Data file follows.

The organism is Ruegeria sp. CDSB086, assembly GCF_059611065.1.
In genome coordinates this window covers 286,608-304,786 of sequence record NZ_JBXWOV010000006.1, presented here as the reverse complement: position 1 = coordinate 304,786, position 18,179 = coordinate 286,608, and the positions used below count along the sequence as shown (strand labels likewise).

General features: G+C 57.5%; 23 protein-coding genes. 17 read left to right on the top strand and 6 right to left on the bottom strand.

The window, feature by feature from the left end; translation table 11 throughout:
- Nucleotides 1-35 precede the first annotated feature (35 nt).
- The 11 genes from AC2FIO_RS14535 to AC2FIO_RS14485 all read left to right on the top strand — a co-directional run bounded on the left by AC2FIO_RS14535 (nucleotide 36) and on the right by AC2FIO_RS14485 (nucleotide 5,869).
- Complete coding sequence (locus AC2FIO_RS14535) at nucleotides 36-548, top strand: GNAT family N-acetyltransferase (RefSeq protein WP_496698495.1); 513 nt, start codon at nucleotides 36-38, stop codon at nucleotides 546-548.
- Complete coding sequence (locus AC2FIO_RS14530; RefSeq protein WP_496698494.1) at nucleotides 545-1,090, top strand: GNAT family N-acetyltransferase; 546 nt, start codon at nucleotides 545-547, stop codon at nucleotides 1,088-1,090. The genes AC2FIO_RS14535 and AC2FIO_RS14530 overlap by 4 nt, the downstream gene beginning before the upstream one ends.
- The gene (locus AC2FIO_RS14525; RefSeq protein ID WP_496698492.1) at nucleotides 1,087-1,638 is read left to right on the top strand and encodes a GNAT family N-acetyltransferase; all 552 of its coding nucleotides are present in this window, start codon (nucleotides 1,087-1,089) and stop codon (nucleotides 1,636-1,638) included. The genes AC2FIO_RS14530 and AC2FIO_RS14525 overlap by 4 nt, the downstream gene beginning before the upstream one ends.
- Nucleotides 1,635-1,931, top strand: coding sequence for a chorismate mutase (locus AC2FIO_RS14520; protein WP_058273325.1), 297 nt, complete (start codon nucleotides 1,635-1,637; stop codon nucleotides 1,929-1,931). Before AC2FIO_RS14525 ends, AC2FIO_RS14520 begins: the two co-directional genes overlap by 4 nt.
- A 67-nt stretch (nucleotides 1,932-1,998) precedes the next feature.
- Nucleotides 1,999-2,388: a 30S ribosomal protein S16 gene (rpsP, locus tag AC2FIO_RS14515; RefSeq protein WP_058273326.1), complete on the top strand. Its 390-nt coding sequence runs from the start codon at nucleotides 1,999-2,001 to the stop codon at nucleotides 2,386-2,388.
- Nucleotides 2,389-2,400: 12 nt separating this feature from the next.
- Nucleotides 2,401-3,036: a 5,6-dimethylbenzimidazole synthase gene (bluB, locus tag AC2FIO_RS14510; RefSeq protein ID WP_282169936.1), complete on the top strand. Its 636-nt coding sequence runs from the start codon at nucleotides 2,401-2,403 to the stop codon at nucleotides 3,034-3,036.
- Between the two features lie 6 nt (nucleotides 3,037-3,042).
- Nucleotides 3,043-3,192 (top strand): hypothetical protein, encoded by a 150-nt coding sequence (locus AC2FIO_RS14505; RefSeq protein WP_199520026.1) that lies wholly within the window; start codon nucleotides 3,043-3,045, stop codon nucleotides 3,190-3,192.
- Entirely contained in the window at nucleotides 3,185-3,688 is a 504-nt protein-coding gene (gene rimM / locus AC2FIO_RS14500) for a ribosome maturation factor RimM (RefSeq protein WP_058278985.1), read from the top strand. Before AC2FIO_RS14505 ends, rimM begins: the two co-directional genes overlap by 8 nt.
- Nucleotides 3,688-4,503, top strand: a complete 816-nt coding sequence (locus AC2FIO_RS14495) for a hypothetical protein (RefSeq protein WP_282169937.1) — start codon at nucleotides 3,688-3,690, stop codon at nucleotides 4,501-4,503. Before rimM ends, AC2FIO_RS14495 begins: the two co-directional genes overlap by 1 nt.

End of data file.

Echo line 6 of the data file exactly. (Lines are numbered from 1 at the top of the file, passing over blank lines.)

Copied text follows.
- The 11 genes from AC2FIO_RS14535 to AC2FIO_RS14485 all read left to right on the top strand — a co-directional run bounded on the left by AC2FIO_RS14535 (nucleotide 36) and on the right by AC2FIO_RS14485 (nucleotide 5,869).